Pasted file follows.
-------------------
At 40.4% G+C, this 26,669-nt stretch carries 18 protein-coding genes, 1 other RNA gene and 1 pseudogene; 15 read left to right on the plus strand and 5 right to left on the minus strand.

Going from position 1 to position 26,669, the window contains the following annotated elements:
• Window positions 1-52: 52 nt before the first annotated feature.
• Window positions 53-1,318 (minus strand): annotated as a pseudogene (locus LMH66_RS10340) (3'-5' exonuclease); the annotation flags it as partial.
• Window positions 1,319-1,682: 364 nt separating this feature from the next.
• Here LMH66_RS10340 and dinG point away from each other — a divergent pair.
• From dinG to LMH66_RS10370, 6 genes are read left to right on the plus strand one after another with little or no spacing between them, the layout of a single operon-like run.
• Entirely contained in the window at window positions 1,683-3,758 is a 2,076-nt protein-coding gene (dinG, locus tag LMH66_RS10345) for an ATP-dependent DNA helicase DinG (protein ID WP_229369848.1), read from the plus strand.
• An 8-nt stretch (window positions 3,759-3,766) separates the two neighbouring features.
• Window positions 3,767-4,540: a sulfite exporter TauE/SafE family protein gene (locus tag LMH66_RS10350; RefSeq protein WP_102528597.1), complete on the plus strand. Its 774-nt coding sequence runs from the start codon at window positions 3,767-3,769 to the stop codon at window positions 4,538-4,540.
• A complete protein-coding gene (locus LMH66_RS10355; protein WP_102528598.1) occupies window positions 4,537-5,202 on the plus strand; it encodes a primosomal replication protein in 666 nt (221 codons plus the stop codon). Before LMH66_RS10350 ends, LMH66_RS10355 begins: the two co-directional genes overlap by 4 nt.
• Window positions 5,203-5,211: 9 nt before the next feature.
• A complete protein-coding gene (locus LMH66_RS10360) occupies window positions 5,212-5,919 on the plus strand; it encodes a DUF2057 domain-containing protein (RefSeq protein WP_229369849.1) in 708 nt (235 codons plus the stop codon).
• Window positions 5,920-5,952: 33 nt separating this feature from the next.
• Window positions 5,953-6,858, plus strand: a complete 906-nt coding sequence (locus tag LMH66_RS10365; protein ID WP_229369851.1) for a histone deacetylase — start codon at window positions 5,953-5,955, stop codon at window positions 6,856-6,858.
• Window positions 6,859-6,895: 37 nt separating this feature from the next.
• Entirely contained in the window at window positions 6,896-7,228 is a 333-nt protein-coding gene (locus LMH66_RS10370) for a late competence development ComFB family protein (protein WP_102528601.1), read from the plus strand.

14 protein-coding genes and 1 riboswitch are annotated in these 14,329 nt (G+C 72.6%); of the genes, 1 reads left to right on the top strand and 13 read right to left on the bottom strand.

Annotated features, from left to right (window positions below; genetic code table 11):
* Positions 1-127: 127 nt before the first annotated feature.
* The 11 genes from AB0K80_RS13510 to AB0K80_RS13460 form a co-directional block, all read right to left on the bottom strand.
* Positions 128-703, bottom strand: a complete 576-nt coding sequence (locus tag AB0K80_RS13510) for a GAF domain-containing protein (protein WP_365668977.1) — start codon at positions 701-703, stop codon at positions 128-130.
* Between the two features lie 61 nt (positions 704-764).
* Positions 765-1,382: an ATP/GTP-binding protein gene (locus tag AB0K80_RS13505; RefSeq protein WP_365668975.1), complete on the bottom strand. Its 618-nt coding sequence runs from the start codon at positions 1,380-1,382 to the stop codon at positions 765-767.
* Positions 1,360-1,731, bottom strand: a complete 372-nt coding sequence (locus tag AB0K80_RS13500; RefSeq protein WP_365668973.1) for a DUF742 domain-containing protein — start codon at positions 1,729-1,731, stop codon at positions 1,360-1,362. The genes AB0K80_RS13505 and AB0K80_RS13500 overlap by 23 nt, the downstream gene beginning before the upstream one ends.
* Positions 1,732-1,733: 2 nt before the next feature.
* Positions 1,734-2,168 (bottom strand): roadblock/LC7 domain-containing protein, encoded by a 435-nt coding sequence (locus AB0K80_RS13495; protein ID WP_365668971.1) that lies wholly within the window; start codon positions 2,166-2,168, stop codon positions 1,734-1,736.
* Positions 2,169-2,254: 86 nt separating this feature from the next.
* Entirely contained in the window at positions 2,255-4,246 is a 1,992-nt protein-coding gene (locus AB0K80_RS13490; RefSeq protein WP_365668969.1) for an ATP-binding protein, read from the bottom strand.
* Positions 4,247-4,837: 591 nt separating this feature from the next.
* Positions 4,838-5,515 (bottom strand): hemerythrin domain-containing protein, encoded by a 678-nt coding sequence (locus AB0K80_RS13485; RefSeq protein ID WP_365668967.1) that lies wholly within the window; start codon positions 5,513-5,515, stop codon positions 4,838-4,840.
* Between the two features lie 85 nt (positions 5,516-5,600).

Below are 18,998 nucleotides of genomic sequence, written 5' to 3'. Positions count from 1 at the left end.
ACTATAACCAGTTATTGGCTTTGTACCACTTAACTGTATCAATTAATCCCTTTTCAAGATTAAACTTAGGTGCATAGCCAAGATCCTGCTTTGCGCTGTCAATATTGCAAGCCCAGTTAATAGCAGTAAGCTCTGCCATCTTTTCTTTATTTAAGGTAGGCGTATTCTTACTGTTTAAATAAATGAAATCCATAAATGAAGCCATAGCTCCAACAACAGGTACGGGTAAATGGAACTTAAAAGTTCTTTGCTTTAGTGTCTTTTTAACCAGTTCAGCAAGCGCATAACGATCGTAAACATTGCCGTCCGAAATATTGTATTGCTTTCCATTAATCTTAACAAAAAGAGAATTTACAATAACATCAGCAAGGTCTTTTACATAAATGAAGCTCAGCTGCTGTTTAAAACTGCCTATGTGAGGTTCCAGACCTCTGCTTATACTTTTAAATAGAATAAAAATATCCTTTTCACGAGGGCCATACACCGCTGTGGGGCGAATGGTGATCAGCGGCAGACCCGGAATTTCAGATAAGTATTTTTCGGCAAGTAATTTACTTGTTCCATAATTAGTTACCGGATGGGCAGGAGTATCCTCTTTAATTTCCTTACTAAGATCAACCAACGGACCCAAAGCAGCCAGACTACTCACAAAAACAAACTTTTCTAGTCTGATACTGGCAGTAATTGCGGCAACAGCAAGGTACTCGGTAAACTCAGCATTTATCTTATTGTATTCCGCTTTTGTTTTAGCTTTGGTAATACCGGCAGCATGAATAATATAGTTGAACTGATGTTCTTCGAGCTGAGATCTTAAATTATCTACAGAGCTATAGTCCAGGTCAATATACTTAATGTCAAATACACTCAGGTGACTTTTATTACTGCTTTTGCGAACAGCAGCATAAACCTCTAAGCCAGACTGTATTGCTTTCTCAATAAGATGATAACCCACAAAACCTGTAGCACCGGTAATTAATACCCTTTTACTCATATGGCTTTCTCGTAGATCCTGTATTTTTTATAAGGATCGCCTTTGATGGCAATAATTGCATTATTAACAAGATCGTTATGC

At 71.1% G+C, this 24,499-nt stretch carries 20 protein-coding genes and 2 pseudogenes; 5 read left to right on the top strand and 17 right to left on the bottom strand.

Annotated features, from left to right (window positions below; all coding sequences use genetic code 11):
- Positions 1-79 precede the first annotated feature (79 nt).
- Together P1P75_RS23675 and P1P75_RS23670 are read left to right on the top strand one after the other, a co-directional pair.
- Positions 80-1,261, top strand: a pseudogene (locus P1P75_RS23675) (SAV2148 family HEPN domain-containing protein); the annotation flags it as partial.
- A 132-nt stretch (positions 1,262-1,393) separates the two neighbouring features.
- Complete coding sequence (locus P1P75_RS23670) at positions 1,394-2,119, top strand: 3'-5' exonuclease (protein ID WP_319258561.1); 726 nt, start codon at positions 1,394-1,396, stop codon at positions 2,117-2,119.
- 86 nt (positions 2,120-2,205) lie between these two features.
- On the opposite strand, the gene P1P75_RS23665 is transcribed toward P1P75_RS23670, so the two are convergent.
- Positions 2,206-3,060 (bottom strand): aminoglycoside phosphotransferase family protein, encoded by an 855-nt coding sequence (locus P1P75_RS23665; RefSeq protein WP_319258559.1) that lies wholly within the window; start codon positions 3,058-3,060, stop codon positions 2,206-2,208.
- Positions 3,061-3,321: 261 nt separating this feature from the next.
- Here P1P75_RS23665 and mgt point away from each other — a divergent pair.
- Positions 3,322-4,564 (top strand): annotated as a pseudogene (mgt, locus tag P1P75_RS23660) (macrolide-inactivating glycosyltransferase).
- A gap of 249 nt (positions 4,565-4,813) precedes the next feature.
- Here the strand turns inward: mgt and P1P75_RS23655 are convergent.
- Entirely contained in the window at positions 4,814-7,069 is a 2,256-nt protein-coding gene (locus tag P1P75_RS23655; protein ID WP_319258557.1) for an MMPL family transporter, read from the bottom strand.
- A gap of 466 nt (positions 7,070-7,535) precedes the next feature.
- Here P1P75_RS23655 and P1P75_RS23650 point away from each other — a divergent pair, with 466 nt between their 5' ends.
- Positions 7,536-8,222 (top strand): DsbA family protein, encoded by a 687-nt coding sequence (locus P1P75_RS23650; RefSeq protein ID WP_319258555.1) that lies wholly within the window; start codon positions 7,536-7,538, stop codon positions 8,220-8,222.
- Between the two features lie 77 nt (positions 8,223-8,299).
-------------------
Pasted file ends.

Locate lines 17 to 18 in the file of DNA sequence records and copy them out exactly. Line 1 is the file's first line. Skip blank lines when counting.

• Entirely contained in the window at window positions 6,896-7,228 is a 333-nt protein-coding gene (locus LMH66_RS10370) for a late competence development ComFB family protein (protein WP_102528601.1), read from the plus strand.

14 protein-coding genes and 1 riboswitch are annotated in these 14,329 nt (G+C 72.6%); of the genes, 1 reads left to right on the top strand and 13 read right to left on the bottom strand.